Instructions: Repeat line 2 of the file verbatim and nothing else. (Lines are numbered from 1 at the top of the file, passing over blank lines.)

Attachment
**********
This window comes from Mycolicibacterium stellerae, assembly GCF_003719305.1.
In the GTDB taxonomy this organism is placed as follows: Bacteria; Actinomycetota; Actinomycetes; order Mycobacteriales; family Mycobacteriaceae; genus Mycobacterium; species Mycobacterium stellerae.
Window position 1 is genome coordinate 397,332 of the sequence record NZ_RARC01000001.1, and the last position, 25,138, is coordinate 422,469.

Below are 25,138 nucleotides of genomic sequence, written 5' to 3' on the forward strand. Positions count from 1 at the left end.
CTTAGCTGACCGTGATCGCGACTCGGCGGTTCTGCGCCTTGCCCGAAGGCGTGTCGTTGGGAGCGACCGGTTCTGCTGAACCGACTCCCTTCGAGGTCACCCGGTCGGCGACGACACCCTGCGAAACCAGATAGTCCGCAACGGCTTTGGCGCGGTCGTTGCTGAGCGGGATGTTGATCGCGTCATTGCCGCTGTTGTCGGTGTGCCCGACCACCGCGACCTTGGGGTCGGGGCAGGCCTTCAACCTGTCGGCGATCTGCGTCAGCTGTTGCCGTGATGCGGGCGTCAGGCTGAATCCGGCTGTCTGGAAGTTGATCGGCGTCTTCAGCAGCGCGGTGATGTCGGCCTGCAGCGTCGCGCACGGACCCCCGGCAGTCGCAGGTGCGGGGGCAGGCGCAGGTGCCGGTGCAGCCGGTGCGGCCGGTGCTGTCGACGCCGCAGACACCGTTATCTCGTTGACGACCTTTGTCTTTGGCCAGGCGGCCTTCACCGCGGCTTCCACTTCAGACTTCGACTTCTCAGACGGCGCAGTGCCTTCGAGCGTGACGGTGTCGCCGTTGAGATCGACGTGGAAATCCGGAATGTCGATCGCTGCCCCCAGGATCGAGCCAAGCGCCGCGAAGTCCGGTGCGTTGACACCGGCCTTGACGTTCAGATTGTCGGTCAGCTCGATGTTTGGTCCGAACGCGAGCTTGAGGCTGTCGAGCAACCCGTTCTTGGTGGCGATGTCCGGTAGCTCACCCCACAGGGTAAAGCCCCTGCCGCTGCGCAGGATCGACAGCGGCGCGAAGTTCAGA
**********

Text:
In the GTDB taxonomy this organism is placed as follows: Bacteria; Actinomycetota; Actinomycetes; order Mycobacteriales; family Mycobacteriaceae; genus Mycobacterium; species Mycobacterium stellerae.